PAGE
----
Biong Biong, Politics EditorSeptember 11, 2022
A total of 2,977 flags were set up by student organization Young Americans for Freedom in remembrance of 9/11.
A total of 2,977 people were killed in the largest act of terror against the United States since Pearl Harbor, but a majority of Iowa State’s students are too young to recall the event from memory.
Jose Dizon, a junior majoring in computer engineering, was only a few weeks old at the time of 9/11.
“I know there was a lot of racial discourse when it happened, and I’m sure that has lasting effects for the different kinds of races that had to take the brunt of the blame,” Dizon said. “Personally, as an Asian guy, I don’t experience it all that often, but I do still see remnants of that still around.”
In 2001, there were 554 victims of bias-motivated anti-Islamic hate crimes. In 2018, the number was 236, and in 2019, the number was 227. A victim may refer to an individual, business/financial institution, government entity, religious organization or society/public as a whole, according to the FBI.
Dizon said he does not know much of the details around 9/11 or the War on Terrorism, but he feels as though the War on Terrorism was not good for any of the parties involved.
“All it did was bad; there was nothing good that really came out of it,” Dizon said. “Sure, America was united after it, but not really I don’t think.”
Advaith Thimmancherla, a freshman majoring in computer engineering, had not been born when 9/11 happened. He said his first thought associated with 9/11 is the plane striking the northern tower–the first tower to be struck.
Thimmancherla said despite not learning about 9/11 in school when he was a child, he was still familiar with the terror attack.
“I’m from India, and when I was younger I used to live there,” Thimmancherla said. “I came to the U.S. in 2015, so it wasn’t really a topic that we talked about back there. Although, my parents have told me about their experience because they were alive during it and they remember seeing it in the news because it was a big thing back then–it was an event that shook the whole world.”
Thimmancherla said he does not have many feelings in regard to 9/11 aside from empathic feelings for victims of acts of terror.
“I’m South-Asian because I’m from India, and I know people who look like me have been impacted by the event,” Thimmancherla said. “I’m not Muslim; I’m Hindu, but I know a lot of people who are Muslim have faced a lot of discrimination or hate because of that event.”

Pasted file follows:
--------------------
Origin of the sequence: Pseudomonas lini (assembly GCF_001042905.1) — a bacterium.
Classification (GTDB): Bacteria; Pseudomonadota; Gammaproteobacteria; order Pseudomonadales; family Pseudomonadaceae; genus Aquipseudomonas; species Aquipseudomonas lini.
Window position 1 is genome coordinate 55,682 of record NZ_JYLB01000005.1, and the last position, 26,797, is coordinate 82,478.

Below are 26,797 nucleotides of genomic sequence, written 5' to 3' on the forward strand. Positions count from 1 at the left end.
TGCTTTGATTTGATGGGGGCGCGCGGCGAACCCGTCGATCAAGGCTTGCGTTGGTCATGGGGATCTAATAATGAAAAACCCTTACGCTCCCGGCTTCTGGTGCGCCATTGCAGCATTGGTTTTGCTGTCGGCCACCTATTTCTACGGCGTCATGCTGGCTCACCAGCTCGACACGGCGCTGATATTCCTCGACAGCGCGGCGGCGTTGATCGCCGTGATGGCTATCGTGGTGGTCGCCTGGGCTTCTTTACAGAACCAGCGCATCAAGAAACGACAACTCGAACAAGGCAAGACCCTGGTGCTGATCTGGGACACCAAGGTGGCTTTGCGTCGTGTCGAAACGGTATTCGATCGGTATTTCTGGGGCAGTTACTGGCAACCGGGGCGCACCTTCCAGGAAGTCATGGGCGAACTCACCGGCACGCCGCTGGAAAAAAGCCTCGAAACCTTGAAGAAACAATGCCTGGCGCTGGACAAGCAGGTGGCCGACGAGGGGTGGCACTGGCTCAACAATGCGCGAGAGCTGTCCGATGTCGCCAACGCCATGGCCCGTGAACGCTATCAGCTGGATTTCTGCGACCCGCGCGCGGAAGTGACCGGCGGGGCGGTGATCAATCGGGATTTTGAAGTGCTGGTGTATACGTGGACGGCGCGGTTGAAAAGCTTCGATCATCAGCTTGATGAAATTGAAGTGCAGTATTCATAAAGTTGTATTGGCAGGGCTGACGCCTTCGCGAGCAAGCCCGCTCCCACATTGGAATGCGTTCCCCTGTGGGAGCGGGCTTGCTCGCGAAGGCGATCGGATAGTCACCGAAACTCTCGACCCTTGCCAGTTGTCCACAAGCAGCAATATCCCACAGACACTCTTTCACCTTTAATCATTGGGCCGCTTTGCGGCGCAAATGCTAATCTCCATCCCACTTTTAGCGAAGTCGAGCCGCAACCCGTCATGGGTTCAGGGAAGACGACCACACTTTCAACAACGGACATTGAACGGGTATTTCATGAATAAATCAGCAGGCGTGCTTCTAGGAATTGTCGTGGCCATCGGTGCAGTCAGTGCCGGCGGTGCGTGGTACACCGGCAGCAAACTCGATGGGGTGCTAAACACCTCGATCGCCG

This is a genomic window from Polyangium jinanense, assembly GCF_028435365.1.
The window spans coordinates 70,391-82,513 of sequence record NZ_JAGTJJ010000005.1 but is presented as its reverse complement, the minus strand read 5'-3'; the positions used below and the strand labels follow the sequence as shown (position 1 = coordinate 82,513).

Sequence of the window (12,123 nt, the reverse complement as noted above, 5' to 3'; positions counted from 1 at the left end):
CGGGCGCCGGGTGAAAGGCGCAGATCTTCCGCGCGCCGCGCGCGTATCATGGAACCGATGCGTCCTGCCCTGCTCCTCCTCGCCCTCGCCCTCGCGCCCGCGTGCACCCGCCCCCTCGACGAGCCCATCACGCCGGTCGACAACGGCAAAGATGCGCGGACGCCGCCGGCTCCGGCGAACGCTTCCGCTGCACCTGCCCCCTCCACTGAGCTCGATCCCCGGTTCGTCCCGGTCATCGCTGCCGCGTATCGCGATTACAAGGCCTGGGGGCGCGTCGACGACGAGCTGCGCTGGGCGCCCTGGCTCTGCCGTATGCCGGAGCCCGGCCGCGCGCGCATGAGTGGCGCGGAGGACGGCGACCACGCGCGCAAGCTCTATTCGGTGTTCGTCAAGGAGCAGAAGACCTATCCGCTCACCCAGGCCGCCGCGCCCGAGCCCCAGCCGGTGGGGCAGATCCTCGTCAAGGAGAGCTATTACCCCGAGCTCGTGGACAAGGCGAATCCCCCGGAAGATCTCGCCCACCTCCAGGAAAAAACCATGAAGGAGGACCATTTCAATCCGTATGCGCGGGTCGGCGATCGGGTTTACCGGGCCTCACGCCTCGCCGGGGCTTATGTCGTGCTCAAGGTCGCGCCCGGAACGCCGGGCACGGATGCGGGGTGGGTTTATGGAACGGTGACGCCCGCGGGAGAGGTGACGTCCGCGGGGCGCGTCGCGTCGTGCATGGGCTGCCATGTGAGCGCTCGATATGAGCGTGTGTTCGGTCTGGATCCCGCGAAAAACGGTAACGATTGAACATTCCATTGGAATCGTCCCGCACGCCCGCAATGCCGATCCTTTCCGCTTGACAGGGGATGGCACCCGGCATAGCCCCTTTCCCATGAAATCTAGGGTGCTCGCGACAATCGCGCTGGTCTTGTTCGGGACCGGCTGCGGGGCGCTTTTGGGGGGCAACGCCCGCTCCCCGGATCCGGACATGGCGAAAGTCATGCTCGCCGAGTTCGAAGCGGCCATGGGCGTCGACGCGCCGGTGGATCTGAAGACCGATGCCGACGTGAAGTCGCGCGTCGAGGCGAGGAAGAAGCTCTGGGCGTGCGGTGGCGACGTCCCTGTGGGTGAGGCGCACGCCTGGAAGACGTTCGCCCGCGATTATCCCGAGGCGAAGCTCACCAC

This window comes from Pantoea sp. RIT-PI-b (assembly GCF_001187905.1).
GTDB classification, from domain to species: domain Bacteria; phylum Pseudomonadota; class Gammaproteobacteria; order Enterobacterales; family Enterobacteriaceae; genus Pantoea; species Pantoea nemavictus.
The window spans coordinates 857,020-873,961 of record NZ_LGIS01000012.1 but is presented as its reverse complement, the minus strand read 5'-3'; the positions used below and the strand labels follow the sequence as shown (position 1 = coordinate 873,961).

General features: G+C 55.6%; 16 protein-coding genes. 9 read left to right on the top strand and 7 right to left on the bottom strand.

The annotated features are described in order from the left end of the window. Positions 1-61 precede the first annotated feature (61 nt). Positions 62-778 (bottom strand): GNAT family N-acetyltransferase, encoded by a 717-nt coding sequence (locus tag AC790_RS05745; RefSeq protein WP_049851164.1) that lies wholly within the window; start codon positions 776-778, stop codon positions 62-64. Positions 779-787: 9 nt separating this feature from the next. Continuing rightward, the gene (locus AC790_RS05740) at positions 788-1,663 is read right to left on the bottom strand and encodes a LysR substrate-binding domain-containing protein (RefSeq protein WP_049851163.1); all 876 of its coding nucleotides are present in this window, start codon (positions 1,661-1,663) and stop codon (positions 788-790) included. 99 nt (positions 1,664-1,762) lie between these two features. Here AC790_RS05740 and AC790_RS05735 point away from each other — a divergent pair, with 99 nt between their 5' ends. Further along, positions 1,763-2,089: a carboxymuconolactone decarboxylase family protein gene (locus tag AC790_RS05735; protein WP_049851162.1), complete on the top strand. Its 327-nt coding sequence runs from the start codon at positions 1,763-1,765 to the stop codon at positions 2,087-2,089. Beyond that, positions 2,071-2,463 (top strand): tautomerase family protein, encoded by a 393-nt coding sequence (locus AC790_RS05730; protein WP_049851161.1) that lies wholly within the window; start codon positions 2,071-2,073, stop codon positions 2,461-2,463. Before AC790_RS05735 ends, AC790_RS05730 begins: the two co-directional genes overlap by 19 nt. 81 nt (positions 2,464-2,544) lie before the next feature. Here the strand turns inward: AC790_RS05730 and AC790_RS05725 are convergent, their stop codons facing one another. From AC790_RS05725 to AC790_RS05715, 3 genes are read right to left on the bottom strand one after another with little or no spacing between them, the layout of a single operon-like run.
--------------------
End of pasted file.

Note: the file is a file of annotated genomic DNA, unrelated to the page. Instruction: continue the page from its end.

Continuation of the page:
Thimmancherla said he understands to some extent the anti-Islamic prejudice held by some patriots in regard to 9/11, but he emphasized most who practice Islam have no connection whatsoever to terrorist groups.
“People gotta be mindful that just because someone identifies with a religion does not mean that they’re a part of a terrorist group,” Thimmancherla said.
The fall of the towers saw the introduction of the Uniting and Strengthening America By Providing Appropriate Tools Required to Intercept and Obstruct Terrorism (the USA PATRIOTS Act), which, among other things, allowed law enforcement to engage in surveillance and wiretapping for investigations regarding terrorism, removed the statute of limitations for terror-related crimes and increased penalties for terror-related crimes.
Lauren Hayman, a sophomore majoring in kinesiology, was born in 2003 and said 9/11 has not impacted her life a great deal.
“Obviously it doesn’t impact me as much right now, but I remember watching videos in class, and [every September 11] that’s all we would do,” Hayman said.
Hayman said she travels a lot with her family and they run into a fair amount of hassle with the Transportation Security Administration, established Nov. 2001, in response to the terror attacks.
“TSA’s always the worst part [of traveling],” Hayman said. “We always have to be there three hours early just to get through TSA and stuff.”
Madison Congdon, a senior majoring in kinesiology, was alive when 9/11 had happened but was too young to remember any of the details. Congdon said 9/11 has not had much impact on her life either.
“I mean, sometimes I have a little bit of fear on planes, but I don’t really think I’m going to crash into a building or anything like that,” Congdon said, “But more so safety, but I feel like that’s safety anywhere, not even just planes.”
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